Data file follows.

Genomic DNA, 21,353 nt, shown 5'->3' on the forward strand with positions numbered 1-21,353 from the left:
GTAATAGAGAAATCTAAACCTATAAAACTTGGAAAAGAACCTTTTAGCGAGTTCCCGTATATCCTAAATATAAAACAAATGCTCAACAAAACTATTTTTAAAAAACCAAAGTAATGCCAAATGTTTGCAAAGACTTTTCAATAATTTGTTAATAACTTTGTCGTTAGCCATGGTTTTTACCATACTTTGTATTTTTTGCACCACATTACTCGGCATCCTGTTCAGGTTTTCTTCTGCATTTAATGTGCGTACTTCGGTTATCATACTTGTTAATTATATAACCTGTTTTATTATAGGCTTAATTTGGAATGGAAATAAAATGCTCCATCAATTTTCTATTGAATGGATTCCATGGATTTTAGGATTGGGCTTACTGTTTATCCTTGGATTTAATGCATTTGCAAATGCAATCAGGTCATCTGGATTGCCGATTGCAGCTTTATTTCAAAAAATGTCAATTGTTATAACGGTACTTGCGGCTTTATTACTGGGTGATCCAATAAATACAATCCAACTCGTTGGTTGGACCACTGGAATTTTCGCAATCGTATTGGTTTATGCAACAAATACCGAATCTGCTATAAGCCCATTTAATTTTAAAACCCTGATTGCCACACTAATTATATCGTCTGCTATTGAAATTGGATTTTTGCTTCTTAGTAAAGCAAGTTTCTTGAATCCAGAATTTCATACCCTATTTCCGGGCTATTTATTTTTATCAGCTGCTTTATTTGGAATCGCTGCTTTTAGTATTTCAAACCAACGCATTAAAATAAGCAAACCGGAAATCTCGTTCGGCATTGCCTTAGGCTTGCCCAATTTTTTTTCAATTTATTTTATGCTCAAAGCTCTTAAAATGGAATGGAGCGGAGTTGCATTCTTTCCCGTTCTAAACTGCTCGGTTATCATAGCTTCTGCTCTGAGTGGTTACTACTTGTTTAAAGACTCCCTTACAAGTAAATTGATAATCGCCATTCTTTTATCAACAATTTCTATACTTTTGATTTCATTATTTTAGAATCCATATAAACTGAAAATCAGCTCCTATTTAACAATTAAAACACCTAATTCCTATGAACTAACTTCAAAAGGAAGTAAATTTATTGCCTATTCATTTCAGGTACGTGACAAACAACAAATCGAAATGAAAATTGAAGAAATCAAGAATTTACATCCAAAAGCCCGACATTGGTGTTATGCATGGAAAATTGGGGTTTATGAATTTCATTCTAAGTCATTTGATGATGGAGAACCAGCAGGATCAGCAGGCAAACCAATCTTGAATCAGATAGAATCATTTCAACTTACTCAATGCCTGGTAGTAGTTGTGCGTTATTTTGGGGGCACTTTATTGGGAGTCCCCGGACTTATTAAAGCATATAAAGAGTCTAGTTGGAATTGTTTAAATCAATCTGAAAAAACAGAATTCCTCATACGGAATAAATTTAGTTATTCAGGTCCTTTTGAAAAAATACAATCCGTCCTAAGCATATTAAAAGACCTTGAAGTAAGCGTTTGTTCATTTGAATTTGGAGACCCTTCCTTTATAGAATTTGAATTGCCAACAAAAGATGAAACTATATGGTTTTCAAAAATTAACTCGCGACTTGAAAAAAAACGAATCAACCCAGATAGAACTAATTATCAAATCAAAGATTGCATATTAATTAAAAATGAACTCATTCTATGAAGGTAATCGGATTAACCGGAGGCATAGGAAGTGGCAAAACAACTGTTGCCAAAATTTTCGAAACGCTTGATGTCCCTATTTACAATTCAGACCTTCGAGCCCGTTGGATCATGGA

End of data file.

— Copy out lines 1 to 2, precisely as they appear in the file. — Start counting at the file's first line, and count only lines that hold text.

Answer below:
Genomic DNA, 21,353 nt, shown 5'->3' on the forward strand with positions numbered 1-21,353 from the left:
GTAATAGAGAAATCTAAACCTATAAAACTTGGAAAAGAACCTTTTAGCGAGTTCCCGTATATCCTAAATATAAAACAAATGCTCAACAAAACTATTTTTAAAAAACCAAAGTAATGCCAAATGTTTGCAAAGACTTTTCAATAATTTGTTAATAACTTTGTCGTTAGCCATGGTTTTTACCATACTTTGTATTTTTTGCACCACATTACTCGGCATCCTGTTCAGGTTTTCTTCTGCATTTAATGTGCGTACTTCGGTTATCATACTTGTTAATTATATAACCTGTTTTATTATAGGCTTAATTTGGAATGGAAATAAAATGCTCCATCAATTTTCTATTGAATGGATTCCATGGATTTTAGGATTGGGCTTACTGTTTATCCTTGGATTTAATGCATTTGCAAATGCAATCAGGTCATCTGGATTGCCGATTGCAGCTTTATTTCAAAAAATGTCAATTGTTATAACGGTACTTGCGGCTTTATTACTGGGTGATCCAATAAATACAATCCAACTCGTTGGTTGGACCACTGGAATTTTCGCAATCGTATTGGTTTATGCAACAAATACCGAATCTGCTATAAGCCCATTTAATTTTAAAACCCTGATTGCCACACTAATTATATCGTCTGCTATTGAAATTGGATTTTTGCTTCTTAGTAAAGCAAGTTTCTTGAATCCAGAATTTCATACCCTATTTCCGGGCTATTTATTTTTATCAGCTGCTTTATTTGGAATCGCTGCTTTTAGTATTTCAAACCAACGCATTAAAATAAGCAAACCGGAAATCTCGTTCGGCATTGCCTTAGGCTTGCCCAATTTTTTTTCAATTTATTTTATGCTCAAAGCTCTTAAAATGGAATGGAGCGGAGTTGCATTCTTTCCCGTTCTAAACTGCTCGGTTATCATAGCTTCTGCTCTGAGTGGTTACTACTTGTTTAAAGACTCCCTTACAAGTAAATTGATAATCGCCATTCTTTTATCAACAATTTCTATACTTTTGATTTCATTATTTTAGAATCCATATAAACTGAAAATCAGCTCCTATTTAACAATTAAAACACCTAATTCCTATGAACTAACTTCAAAAGGAAGTAAATTTATTGCCTATTCATTTCAGGTACGTGACAAACAACAAATCGAAATGAAAATTGAAGAAATCAAGAATTTACATCCAAAAGCCCGACATTGGTGTTATGCATGGAAAATTGGGGTTTATGAATTTCATTCTAAGTCATTTGATGATGGAGAACCAGCAGGATCAGCAGGCAAACCAATCTTGAATCAGATAGAATCATTTCAACTTACTCAATGCCTGGTAGTAGTTGTGCGTTATTTTGGGGGCACTTTATTGGGAGTCCCCGGACTTATTAAAGCATATAAAGAGTCTAGTTGGAATTGTTTAAATCAATCTGAAAAAACAGAATTCCTCATACGGAATAAATTTAGTTATTCAGGTCCTTTTGAAAAAATACAATCCGTCCTAAGCATATTAAAAGACCTTGAAGTAAGCGTTTGTTCATTTGAATTTGGAGACCCTTCCTTTATAGAATTTGAATTGCCAACAAAAGATGAAACTATATGGTTTTCAAAAATTAACTCGCGACTTGAAAAAAAACGAATCAACCCAGATAGAACTAATTATCAAATCAAAGATTGCATATTAATTAAAAATGAACTCATTCTATGAAGGTAATCGGATTAACCGGAGGCATAGGAAGTGGCAAAACAACTGTTGCCAAAATTTTCGAAACGCTTGATGTCCCTATTTACAATTCAGACCTTCGAGCCCGTTGGATCATGGA